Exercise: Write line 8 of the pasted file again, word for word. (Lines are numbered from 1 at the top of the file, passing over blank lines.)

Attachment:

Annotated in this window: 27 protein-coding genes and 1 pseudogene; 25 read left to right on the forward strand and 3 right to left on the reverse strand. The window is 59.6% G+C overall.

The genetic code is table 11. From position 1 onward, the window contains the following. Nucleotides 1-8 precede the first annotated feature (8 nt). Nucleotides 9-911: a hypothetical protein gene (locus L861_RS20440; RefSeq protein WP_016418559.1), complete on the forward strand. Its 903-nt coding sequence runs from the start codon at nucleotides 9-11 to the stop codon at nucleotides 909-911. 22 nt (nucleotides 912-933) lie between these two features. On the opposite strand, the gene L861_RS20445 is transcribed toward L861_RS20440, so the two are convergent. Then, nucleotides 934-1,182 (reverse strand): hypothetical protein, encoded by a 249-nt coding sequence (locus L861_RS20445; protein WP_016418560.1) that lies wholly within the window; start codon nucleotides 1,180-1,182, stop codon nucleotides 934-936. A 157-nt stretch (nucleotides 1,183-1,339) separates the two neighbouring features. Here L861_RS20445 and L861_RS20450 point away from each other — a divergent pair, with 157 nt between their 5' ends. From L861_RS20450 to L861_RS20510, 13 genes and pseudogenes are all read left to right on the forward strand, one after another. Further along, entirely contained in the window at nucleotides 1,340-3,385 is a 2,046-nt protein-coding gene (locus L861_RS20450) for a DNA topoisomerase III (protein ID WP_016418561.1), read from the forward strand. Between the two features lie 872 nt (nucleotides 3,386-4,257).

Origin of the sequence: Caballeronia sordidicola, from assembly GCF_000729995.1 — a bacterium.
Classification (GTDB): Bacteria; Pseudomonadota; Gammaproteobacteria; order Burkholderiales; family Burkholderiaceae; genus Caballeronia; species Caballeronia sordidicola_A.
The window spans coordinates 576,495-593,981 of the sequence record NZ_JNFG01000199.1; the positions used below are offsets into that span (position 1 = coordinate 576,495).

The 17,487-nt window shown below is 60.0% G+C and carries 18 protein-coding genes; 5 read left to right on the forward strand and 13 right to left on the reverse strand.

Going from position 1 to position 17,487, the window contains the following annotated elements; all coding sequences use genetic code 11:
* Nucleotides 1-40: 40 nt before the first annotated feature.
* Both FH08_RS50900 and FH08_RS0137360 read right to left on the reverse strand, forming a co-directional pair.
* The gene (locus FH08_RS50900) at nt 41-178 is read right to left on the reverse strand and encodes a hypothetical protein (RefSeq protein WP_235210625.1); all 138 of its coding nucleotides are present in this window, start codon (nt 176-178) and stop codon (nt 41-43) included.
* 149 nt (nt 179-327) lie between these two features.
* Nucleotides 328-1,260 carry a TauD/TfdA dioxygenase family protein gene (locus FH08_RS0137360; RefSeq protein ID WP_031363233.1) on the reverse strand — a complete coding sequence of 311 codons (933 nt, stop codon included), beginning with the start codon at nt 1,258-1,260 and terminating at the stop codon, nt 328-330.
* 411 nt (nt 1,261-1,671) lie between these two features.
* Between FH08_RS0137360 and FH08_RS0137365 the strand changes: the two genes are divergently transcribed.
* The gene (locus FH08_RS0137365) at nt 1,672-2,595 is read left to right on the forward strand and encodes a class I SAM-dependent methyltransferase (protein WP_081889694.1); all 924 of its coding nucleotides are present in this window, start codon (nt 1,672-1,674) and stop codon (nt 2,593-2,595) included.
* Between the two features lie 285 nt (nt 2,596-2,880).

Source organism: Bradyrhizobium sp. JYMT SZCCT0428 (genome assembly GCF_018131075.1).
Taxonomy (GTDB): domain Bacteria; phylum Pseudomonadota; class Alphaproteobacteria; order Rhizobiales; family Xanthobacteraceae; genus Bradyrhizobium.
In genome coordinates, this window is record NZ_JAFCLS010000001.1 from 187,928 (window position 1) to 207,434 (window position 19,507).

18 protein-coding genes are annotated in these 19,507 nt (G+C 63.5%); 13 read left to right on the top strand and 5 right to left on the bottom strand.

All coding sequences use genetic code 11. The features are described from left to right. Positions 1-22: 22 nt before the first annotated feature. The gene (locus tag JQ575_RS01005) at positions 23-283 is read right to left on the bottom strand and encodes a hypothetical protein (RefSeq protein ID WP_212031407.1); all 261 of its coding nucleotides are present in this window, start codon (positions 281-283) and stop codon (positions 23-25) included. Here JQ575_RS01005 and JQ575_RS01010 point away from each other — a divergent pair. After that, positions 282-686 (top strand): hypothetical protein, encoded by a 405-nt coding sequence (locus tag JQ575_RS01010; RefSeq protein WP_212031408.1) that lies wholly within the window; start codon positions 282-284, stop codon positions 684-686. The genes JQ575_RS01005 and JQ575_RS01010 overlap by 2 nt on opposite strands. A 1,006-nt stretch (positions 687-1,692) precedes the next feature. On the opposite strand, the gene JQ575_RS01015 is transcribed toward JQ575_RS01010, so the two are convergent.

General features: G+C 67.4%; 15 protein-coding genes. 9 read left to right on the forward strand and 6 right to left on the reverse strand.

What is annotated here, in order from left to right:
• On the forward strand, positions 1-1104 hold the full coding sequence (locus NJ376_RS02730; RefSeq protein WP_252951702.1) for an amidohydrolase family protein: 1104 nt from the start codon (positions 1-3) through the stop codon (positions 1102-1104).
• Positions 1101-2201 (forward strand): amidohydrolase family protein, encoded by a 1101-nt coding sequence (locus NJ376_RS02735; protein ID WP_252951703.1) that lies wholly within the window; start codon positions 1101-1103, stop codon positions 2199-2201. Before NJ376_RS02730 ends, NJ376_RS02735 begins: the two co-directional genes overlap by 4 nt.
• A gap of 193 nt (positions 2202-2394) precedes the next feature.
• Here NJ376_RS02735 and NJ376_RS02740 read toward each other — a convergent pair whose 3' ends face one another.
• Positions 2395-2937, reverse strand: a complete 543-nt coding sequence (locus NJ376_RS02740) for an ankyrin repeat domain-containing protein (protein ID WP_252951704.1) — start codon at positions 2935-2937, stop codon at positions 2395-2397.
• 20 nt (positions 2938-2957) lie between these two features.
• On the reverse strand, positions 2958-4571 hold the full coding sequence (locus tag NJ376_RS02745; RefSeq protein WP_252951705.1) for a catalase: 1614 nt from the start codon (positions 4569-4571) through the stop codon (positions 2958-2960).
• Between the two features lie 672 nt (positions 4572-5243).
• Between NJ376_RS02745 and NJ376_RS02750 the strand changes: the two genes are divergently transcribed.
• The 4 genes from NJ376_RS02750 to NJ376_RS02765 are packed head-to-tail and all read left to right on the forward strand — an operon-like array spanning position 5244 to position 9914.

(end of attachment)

* Nucleotides 1-40: 40 nt before the first annotated feature.